Since Tricia and I have been ramen fans for quite some time, visiting: Yushoken, Ikkoryu, and Ramen Nagi, it was time we visited another ramen place. We had seen Hanamaruken Ramen a month ago during one of our grocery runs, back then it was still undergoing a soft opening and we were quite excited to try out another ramen restaurant and test whether it had the noodles to stand up against our standard for all ramen places--Yushoken.
Arriving a little past the lunch hour and still under a soft opening, I was surprised that there weren't any lines. It could be a sign that the restaurant hasn't gained enough traction among the ramen-eating population OR the ramen craze has officially ended. Whichever of the two, I was glad that there were no people and were seated at once.
Since this was the first time we would be eating here and since we were very hungry, we made quick use of the menu. Hanamaruken's menu has a lot of choices for the picky eater of Japanese cuisine, apart from the ramen they also served tempura and a lot of different rice meals. Since our purpose was to eat ramen I ordered their Signature Ramen while Tricia had the Chasyu Ramen, alongside our order was our gyoza.
For many ramen restaurant's, eating the bowl of soup and noodle goodness has always been a personal affair. But in Hanamaruken, their bowl's were large that I was already doubted whether I could finish one meal, which would of course make it a first. Hanamaruken's signature ramen is their traditional shoyu-based ramen topped off with a really generous slab of braised pork rib. The pork rib took up practically the entire dish, from the soup to its flavor. Since the rib was slow-cooked to goodness, little bits of fat were floating, this helped improve the ramen's flavor tremendously. Apart from adding flavor, the meat was so tender that every bit was edible, from the tendons to the fat it was an entire melt in your mouth experience.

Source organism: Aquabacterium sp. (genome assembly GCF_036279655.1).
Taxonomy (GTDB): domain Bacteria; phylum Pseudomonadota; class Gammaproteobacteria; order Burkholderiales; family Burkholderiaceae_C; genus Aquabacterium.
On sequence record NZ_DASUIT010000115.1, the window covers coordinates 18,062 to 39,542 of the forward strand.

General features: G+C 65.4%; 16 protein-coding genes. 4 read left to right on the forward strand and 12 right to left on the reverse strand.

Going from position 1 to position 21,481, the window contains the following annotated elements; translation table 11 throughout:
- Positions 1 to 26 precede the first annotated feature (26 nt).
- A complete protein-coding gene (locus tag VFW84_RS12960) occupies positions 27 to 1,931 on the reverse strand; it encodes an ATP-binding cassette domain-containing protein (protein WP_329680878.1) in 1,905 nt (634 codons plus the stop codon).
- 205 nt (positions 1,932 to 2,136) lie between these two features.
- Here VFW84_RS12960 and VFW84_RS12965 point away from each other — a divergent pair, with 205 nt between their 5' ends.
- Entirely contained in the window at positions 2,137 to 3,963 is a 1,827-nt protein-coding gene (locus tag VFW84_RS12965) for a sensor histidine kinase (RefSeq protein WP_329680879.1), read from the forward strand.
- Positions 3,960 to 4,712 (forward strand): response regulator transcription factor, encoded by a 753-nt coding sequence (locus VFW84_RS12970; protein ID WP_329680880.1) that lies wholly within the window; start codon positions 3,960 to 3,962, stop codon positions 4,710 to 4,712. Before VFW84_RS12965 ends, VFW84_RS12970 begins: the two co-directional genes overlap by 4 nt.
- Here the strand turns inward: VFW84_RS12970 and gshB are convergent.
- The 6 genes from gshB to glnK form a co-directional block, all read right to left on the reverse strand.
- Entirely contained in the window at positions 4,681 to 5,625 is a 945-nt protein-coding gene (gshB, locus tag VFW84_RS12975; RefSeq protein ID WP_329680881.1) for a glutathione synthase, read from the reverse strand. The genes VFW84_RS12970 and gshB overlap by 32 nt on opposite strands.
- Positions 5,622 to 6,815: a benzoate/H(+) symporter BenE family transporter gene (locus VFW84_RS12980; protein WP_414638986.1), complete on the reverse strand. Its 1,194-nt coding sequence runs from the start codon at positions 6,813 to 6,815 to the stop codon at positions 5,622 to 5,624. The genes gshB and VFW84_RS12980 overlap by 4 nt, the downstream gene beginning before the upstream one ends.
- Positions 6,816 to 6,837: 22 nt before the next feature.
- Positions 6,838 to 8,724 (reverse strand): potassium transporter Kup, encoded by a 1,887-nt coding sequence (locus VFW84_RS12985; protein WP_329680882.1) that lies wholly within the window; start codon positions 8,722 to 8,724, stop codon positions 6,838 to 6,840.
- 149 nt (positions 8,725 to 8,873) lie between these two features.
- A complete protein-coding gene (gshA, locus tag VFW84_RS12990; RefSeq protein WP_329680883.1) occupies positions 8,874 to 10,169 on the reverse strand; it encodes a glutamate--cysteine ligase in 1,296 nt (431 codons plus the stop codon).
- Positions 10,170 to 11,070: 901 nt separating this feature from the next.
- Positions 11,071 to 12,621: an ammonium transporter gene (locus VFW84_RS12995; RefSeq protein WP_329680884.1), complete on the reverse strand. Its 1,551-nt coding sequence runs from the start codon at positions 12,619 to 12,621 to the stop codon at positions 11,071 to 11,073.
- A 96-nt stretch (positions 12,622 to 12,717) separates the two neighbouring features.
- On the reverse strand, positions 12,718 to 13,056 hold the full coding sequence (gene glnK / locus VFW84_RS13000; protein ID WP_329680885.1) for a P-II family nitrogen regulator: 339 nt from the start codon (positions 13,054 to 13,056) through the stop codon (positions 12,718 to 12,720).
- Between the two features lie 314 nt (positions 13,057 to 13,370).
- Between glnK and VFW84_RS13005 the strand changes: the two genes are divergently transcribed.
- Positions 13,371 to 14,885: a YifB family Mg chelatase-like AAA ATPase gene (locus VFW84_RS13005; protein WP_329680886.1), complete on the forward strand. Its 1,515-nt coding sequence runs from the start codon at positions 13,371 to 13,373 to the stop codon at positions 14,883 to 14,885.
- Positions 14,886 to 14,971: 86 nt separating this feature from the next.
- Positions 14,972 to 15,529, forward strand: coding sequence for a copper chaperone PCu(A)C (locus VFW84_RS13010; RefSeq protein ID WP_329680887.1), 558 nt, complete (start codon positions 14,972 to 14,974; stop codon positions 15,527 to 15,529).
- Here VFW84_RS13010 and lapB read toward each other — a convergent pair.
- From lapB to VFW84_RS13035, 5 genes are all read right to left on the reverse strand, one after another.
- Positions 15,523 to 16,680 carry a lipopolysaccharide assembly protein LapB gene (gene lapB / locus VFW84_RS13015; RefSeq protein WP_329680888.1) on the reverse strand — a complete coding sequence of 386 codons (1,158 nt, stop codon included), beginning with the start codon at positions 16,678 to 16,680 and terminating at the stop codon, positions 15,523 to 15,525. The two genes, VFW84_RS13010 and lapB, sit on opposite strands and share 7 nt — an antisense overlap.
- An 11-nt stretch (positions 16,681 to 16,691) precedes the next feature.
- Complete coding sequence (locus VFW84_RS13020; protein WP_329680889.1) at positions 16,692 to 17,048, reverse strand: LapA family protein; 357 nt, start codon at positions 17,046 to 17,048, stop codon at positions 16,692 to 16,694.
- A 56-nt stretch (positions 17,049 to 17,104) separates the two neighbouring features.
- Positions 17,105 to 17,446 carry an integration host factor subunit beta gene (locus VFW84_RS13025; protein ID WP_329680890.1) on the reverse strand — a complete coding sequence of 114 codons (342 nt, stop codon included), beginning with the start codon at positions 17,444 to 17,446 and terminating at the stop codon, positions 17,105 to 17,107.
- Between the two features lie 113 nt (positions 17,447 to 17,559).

The true test of any ramen dish are the noodles, the process of making noodles has always been highlighted in any ramen restaurant. The word's hand pulled, made with ingredients straight from Japan, are very familiar to me and I have high regard for ramen restaurant's having really good noodles. But Hanamaruken's was a total failure, I don't know if it was the chopsticks that we were using but their noodles weren't firm and were quite difficult to pick up. In pasta or noodle parlance, I don't think they were al dente. It also didn't help that the noodles looked and tasted as if it came from cup noodles.
Though disappointing, at least the broth and the pork rib were redeeming factors in the total dish. I also liked how Tricia's chasyu ramen tasted, the broth had a certain depth of flavor, there was the traditional shoyu broth at the same time a certain level of spiciness to the entire dish, making it one of the more interesting ramen.
I would have to say that Hanamaruken needs a lot of catching up to do as a restaurant wanting to compete among the multitudes of authentic ramen places that have been popping up in the metro. Apart from the quality of the noodles they also need to improve on the quality of their gyoza, which were tough and burnt. Besides those two glaring things, the entire experience was good, they got the broth right and the pork rib was absolutely delicious and worth trying.
Hanamaruken Ramen is located 2/F Alabang Town Center. Muntinlupa City.
My name is Alfonso your nerdy history teacher, bookworm and lover of all things cultural and exciting. You can find me in a weekend market, in a bookshop, or eating in Japanese restos during the weekends.